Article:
Can factors determine where a decimal number ends?

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Does anyone know of any research or math records on determining when a decimal number will terminate based on the inverse of its factors?

Yes I know that I would be working with whole numbers not integers. But for integers what if you took the factors of a quotient, say circumference divided by diameter and factored the numerator and denominator. The equation would be = to itself, but if you multiplied the factors together you already know that those factors terminate at the product.

Someone has probably done a similar technique. But factoring large numbers is recursive and then you add to the process recursion again to do the multiplication and you get a problem you can’t solve.

Also can someone explain the process that was used when they solved Pi to a trillion digits and don’t know where it stops. The stopping point is what I would describe by the multiplication of the factors. The factors multiplied together still equal the original number, but the product determines where the factors stop.

Hope this makes sense.

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Posted (edited)

Decimal is just one of infinite number of numeral systems. It is used in computers just to show result to user. Computers don't compute in decimal system.

Irrational number never ends.

Rational number, if it has no repeating fraction, will end.

(different numeral system have different repeating fraction)

But from computer programming point of view, you should start from making rational number class (i. e. taking p/q as arguments), or download 3rd party from net. Override ToString() (e.g. Java or C#) or << operator (C++) or method used to convert to decimal string to support repeating fraction.

Edited by Sensei

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Here is something about how well irrational numbers (such as Pi) can be approximated by fractions: https://www.quantamagazine.org/new-proof-settles-how-to-approximate-numbers-like-pi-20190814/

As numbers like pi don't "stop", anything expressed using integers (other than an infinite series) can only be an approximation.

7 hours ago, Trurl said:

Also can someone explain the process that was used when they solved Pi to a trillion digits and don’t know where it stops.

I assume by evaluating one of the (many) infinite series to that number of decimal places.

Also, surprisingly, it is simpler to calculate the nth digit of pi than all n digits: https://math.hmc.edu/funfacts/finding-the-n-th-digit-of-pi/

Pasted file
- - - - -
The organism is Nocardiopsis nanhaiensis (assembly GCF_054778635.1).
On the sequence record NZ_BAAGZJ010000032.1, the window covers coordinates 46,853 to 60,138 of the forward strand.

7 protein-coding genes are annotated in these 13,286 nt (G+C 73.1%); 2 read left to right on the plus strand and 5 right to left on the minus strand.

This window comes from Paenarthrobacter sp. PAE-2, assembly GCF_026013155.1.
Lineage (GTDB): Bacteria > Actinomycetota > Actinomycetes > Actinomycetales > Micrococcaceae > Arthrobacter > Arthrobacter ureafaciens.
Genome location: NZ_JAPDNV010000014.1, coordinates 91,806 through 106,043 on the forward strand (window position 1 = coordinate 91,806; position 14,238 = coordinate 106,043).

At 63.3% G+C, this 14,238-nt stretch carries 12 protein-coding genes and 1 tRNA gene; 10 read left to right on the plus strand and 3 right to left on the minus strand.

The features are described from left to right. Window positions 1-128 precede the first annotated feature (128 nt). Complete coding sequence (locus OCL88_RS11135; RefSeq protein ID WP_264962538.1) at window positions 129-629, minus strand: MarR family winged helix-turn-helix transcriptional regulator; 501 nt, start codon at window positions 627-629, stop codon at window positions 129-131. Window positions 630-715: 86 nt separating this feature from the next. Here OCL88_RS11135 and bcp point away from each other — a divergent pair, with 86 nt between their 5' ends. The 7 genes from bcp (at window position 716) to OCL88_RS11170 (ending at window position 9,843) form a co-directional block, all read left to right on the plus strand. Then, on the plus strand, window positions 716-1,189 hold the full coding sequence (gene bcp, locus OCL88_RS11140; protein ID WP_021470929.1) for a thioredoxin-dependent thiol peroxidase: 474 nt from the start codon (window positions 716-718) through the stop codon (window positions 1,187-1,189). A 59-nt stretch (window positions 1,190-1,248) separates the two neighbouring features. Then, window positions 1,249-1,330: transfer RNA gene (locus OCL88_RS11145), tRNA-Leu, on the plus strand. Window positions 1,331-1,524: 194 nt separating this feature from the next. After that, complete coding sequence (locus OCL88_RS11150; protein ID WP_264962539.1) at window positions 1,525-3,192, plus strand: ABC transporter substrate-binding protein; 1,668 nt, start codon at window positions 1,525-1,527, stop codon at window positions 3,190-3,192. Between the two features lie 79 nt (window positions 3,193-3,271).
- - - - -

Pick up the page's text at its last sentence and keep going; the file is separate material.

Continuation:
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Seems like it is pretty involved to do this kind of thing. I will use it to strengthen my programming.

I was taught that that something written as say: 28/7 is in exact form. It is when you divide it is an approximation in decimal form.

I read the article and they prove that the fractions are infinite.

Here is what I was trying to do is invert the quotient and factor both the numerator and denominator. Divide and reduce those factors; then decide if there is any common modulus where the factors will reach a whole number. I guess you could say the fraction will terminate where the factors multiplied together will equal. (If they don’t terminate at a smaller modulus).

I know you are thinking how do we know by division that this modulus will be reached. But it would simply be the modulus of the numerator by the denominator would tell how many iterations, until the infinite fraction terminates. We know the numerator and denominator will terminate at their original product. However there is no guarantee that the inverse quotient of those factors will terminate.

I know this is flawed. But in the article they were testing fractions for accuracy. They prove the accuracy. But I am arguing that with infinite iterations the decimal may terminate. Yes, I know they went to Oxford and I went to Point Park, but this hypotenuse is why I was interested in this process in the first place.

Hope this makes sense.

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If I am understanding this correctly, a fraction represents a terminating decimal (so there is an "end") if and only if the denominator has factors of "2" and "5" only.  How many decimal places is a little harder.  1/2= .5, 1/4= 1/2^2= .25, 1/8= 1/2^3= .125, 1/10= 1/(2*5)= 0.1, 1/16= 1/2^4= .0625, 1/20= 1/(2^2*5)= .05, etc.  Do you see a pattern?

Edited by Country Boy

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